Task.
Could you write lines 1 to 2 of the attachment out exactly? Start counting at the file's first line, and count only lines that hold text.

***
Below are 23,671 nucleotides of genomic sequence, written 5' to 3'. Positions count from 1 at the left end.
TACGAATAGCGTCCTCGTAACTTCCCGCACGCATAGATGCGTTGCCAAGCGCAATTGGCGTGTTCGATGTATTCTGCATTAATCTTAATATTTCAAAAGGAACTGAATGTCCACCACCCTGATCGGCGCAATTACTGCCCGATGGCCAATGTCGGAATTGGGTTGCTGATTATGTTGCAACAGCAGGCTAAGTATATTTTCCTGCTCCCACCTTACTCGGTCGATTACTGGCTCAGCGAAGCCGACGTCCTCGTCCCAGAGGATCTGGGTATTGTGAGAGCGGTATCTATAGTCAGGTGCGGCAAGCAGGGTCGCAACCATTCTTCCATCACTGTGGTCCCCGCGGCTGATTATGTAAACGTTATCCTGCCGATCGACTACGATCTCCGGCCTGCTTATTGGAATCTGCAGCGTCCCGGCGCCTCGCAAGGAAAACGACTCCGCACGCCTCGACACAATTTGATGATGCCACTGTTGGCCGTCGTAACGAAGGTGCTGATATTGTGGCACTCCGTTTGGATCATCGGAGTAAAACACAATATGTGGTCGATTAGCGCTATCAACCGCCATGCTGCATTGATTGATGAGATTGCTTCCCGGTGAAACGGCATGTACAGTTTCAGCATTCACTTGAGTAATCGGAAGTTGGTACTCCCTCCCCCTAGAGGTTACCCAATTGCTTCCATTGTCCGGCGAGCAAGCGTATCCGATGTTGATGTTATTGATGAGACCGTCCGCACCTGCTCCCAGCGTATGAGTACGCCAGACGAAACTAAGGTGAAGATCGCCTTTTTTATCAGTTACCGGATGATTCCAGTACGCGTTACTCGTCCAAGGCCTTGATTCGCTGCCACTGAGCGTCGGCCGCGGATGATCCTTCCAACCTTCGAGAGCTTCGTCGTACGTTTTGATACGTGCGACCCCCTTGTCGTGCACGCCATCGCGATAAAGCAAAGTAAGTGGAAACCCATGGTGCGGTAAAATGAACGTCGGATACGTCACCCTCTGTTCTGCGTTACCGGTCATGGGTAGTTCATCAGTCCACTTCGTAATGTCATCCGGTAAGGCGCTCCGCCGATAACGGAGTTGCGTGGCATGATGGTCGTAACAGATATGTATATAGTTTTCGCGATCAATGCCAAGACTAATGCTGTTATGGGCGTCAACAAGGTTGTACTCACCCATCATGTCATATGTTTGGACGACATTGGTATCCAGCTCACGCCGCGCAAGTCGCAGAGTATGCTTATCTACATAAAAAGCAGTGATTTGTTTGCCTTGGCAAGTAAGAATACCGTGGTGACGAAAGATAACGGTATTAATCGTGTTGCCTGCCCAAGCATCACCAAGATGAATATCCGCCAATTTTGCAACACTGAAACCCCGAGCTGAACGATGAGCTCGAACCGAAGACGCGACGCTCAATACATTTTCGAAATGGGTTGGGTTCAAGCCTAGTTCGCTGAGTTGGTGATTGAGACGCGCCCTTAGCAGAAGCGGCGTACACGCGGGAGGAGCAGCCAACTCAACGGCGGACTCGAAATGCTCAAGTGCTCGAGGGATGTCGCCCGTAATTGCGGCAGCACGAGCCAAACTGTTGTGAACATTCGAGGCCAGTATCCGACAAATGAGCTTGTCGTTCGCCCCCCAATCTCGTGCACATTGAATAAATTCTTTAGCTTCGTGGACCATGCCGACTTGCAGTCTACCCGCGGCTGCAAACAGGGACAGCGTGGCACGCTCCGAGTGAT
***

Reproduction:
Below are 23,671 nucleotides of genomic sequence, written 5' to 3'. Positions count from 1 at the left end.
TACGAATAGCGTCCTCGTAACTTCCCGCACGCATAGATGCGTTGCCAAGCGCAATTGGCGTGTTCGATGTATTCTGCATTAATCTTAATATTTCAAAAGGAACTGAATGTCCACCACCCTGATCGGCGCAATTACTGCCCGATGGCCAATGTCGGAATTGGGTTGCTGATTATGTTGCAACAGCAGGCTAAGTATATTTTCCTGCTCCCACCTTACTCGGTCGATTACTGGCTCAGCGAAGCCGACGTCCTCGTCCCAGAGGATCTGGGTATTGTGAGAGCGGTATCTATAGTCAGGTGCGGCAAGCAGGGTCGCAACCATTCTTCCATCACTGTGGTCCCCGCGGCTGATTATGTAAACGTTATCCTGCCGATCGACTACGATCTCCGGCCTGCTTATTGGAATCTGCAGCGTCCCGGCGCCTCGCAAGGAAAACGACTCCGCACGCCTCGACACAATTTGATGATGCCACTGTTGGCCGTCGTAACGAAGGTGCTGATATTGTGGCACTCCGTTTGGATCATCGGAGTAAAACACAATATGTGGTCGATTAGCGCTATCAACCGCCATGCTGCATTGATTGATGAGATTGCTTCCCGGTGAAACGGCATGTACAGTTTCAGCATTCACTTGAGTAATCGGAAGTTGGTACTCCCTCCCCCTAGAGGTTACCCAATTGCTTCCATTGTCCGGCGAGCAAGCGTATCCGATGTTGATGTTATTGATGAGACCGTCCGCACCTGCTCCCAGCGTATGAGTACGCCAGACGAAACTAAGGTGAAGATCGCCTTTTTTATCAGTTACCGGATGATTCCAGTACGCGTTACTCGTCCAAGGCCTTGATTCGCTGCCACTGAGCGTCGGCCGCGGATGATCCTTCCAACCTTCGAGAGCTTCGTCGTACGTTTTGATACGTGCGACCCCCTTGTCGTGCACGCCATCGCGATAAAGCAAAGTAAGTGGAAACCCATGGTGCGGTAAAATGAACGTCGGATACGTCACCCTCTGTTCTGCGTTACCGGTCATGGGTAGTTCATCAGTCCACTTCGTAATGTCATCCGGTAAGGCGCTCCGCCGATAACGGAGTTGCGTGGCATGATGGTCGTAACAGATATGTATATAGTTTTCGCGATCAATGCCAAGACTAATGCTGTTATGGGCGTCAACAAGGTTGTACTCACCCATCATGTCATATGTTTGGACGACATTGGTATCCAGCTCACGCCGCGCAAGTCGCAGAGTATGCTTATCTACATAAAAAGCAGTGATTTGTTTGCCTTGGCAAGTAAGAATACCGTGGTGACGAAAGATAACGGTATTAATCGTGTTGCCTGCCCAAGCATCACCAAGATGAATATCCGCCAATTTTGCAACACTGAAACCCCGAGCTGAACGATGAGCTCGAACCGAAGACGCGACGCTCAATACATTTTCGAAATGGGTTGGGTTCAAGCCTAGTTCGCTGAGTTGGTGATTGAGACGCGCCCTTAGCAGAAGCGGCGTACACGCGGGAGGAGCAGCCAACTCAACGGCGGACTCGAAATGCTCAAGTGCTCGAGGGATGTCGCCCGTAATTGCGGCAGCACGAGCCAAACTGTTGTGAACATTCGAGGCCAGTATCCGACAAATGAGCTTGTCGTTCGCCCCCCAATCTCGTGCACATTGAATAAATTCTTTAGCTTCGTGGACCATGCCGACTTGCAGTCTACCCGCGGCTGCAAACAGGGACAGCGTGGCACGCTCCGAGTGAT